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Reading Rockets' children's literature expert, Maria Salvadore, brings you into her world as she explores the best ways to use kids' books both inside — and outside — of the classroom.
Earth Day was celebrated again this week as it has been since 1970. There's a site hosted by the U.S. government with lots of information on it for parents, teachers, and children.
There's the history of Earth Day, information from various agencies ranging from the Energy Department ot the Environmental Protection Agency.
But the one thing that I could't find on it was a list of books — so here are a few books with a green theme that I like.
True Green Kids: 100 Things You Can do to Save the Planet by Kim McKay & Jenny Bonnin (National Geographic) has lots of activities in an attractive format. It suggests easily done activities that an entire family can share.
Part of the "read and find out" science series, Paul Showers' Where Does the Garbage Go? (HarperCollins) remains a useful introduction to landfills as it makes the case for recycling.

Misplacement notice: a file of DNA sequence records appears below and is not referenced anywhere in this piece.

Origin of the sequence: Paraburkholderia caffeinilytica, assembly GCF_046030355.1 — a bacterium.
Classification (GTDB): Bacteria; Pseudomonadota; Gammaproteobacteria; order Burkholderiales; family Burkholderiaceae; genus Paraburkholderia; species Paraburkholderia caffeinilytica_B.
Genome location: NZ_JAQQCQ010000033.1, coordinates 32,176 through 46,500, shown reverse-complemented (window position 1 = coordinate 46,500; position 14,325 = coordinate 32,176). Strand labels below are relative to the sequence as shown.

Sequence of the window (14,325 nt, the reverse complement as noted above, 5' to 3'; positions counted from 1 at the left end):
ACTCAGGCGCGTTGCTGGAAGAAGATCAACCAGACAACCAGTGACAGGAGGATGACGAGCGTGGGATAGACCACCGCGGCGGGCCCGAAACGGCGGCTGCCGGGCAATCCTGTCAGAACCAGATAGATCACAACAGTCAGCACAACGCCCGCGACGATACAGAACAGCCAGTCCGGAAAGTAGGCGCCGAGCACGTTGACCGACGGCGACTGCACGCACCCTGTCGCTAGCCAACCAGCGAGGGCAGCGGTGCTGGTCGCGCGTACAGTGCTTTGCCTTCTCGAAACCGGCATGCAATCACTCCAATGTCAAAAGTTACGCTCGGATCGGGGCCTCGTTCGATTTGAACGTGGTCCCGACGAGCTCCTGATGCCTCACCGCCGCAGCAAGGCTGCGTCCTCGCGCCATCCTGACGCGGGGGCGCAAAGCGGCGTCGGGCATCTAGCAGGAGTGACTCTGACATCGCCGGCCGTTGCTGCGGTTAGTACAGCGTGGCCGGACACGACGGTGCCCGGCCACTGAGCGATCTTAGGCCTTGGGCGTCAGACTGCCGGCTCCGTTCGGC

And as the Disney movie, Earth, demonstrates, animals are very appealing and may just propel people into action. In books, you can meet the same creatures and the issues they confront in a stunning series published by National Geographic. In each book, a professional photographer brings readers literally "Face to Face" with Polar Bears, with Elephants, with Whales.
And of course, The Lorax by Dr. Seuss (Random) is the none-too-subtle and ever popular call to arms for readers to avoid the Once-ler's pitfalls.
So, like the Lorax, let's remind our kids that "You're in charge…" and one person — even a small one — can do a whole lot.